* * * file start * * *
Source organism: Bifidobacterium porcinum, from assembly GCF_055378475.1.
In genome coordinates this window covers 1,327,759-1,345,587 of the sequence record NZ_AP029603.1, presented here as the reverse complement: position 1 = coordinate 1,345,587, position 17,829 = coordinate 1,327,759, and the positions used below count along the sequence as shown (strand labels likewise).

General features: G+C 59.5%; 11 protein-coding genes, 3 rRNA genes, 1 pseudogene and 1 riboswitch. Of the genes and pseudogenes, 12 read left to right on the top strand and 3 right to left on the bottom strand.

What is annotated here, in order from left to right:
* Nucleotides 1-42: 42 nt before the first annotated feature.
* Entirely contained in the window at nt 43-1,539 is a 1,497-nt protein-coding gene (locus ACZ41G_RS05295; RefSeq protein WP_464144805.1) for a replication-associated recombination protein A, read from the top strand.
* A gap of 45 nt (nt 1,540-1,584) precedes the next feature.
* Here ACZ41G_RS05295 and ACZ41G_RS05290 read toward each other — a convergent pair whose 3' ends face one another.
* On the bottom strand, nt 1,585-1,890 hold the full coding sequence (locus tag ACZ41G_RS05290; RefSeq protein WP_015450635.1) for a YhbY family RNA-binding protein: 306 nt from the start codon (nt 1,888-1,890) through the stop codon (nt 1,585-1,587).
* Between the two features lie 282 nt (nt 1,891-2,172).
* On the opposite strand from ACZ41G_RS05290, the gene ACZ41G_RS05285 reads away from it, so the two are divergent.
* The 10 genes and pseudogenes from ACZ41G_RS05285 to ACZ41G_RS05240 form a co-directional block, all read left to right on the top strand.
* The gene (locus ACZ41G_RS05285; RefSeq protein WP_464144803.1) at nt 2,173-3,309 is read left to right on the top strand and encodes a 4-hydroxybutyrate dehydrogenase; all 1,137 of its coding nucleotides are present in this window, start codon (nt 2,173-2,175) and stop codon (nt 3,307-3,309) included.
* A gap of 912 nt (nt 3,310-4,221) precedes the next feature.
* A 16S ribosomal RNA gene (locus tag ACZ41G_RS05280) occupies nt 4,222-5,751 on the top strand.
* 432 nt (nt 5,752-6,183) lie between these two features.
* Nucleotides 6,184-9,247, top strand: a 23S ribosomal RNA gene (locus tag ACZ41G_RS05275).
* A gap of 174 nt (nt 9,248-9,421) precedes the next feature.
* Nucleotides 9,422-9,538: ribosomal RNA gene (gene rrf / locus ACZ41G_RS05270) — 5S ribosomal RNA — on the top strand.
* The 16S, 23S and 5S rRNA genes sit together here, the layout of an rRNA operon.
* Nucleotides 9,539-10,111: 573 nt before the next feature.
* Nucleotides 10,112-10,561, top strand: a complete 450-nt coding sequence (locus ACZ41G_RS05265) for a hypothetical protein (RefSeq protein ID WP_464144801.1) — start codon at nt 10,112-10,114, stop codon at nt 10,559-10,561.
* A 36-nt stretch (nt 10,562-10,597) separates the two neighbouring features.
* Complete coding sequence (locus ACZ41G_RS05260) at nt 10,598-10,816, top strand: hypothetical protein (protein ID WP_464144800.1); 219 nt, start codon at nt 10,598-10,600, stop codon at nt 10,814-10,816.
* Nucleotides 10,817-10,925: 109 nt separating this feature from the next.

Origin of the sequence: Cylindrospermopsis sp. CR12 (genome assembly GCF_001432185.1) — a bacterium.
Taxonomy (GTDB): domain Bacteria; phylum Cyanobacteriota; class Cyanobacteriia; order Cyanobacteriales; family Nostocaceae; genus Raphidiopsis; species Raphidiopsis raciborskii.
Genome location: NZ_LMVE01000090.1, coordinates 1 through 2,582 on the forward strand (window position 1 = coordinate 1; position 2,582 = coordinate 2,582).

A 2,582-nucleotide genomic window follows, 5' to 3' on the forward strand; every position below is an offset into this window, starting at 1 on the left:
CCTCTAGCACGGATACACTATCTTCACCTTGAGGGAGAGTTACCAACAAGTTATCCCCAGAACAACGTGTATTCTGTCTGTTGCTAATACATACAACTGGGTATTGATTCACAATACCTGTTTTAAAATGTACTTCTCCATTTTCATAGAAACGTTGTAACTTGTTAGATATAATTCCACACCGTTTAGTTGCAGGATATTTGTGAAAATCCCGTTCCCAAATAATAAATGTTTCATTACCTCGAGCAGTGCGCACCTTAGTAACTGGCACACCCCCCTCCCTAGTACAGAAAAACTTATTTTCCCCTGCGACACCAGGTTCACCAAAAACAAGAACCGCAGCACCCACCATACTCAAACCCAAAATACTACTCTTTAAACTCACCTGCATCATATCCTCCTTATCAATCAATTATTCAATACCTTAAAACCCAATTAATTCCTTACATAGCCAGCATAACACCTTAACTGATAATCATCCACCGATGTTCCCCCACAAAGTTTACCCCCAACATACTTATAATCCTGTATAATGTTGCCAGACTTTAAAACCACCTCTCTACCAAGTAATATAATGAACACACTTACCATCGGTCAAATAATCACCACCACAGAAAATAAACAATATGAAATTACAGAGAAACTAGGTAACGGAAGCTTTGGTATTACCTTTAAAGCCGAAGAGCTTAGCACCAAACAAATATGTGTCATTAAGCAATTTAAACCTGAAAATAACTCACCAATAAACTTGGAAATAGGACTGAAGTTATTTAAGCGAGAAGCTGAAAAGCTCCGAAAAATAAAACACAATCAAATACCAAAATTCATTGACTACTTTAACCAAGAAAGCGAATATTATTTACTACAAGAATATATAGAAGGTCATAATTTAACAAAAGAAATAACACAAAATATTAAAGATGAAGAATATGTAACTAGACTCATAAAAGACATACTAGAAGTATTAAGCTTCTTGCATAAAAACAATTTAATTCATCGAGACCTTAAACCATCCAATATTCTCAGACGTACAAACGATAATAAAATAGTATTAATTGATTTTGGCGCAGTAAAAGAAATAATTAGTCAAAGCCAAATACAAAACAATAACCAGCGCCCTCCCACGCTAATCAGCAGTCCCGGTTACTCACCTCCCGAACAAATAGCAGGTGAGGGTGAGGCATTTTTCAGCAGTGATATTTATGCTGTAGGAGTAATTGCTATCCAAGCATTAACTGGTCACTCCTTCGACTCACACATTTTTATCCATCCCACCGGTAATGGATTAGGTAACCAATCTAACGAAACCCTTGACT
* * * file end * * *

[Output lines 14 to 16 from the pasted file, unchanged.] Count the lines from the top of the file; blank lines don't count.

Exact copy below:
* A gap of 912 nt (nt 3,310-4,221) precedes the next feature.
* A 16S ribosomal RNA gene (locus tag ACZ41G_RS05280) occupies nt 4,222-5,751 on the top strand.
* 432 nt (nt 5,752-6,183) lie between these two features.